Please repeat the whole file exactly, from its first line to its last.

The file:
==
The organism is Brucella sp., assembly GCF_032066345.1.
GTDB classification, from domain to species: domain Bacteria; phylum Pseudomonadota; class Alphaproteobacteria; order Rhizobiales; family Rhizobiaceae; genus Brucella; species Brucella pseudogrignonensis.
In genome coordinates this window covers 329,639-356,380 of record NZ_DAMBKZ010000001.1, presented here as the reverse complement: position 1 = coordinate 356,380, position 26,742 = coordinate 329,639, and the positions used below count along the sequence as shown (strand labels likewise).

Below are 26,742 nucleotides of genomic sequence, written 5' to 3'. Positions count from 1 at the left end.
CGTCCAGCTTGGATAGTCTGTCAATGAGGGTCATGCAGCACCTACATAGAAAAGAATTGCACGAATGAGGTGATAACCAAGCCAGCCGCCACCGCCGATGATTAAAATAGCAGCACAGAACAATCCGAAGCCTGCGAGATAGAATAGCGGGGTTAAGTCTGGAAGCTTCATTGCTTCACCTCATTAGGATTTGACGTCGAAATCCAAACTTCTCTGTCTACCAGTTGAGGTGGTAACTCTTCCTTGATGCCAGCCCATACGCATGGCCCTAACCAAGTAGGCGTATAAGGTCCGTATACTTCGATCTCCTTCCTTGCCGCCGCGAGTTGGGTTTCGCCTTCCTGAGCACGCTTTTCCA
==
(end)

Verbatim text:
The organism is Brucella sp., assembly GCF_032066345.1.
GTDB classification, from domain to species: domain Bacteria; phylum Pseudomonadota; class Alphaproteobacteria; order Rhizobiales; family Rhizobiaceae; genus Brucella; species Brucella pseudogrignonensis.
In genome coordinates this window covers 329,639-356,380 of record NZ_DAMBKZ010000001.1, presented here as the reverse complement: position 1 = coordinate 356,380, position 26,742 = coordinate 329,639, and the positions used below count along the sequence as shown (strand labels likewise).

Below are 26,742 nucleotides of genomic sequence, written 5' to 3'. Positions count from 1 at the left end.
CGTCCAGCTTGGATAGTCTGTCAATGAGGGTCATGCAGCACCTACATAGAAAAGAATTGCACGAATGAGGTGATAACCAAGCCAGCCGCCACCGCCGATGATTAAAATAGCAGCACAGAACAATCCGAAGCCTGCGAGATAGAATAGCGGGGTTAAGTCTGGAAGCTTCATTGCTTCACCTCATTAGGATTTGACGTCGAAATCCAAACTTCTCTGTCTACCAGTTGAGGTGGTAACTCTTCCTTGATGCCAGCCCATACGCATGGCCCTAACCAAGTAGGCGTATAAGGTCCGTATACTTCGATCTCCTTCCTTGCCGCCGCGAGTTGGGTTTCGCCTTCCTGAGCACGCTTTTCCA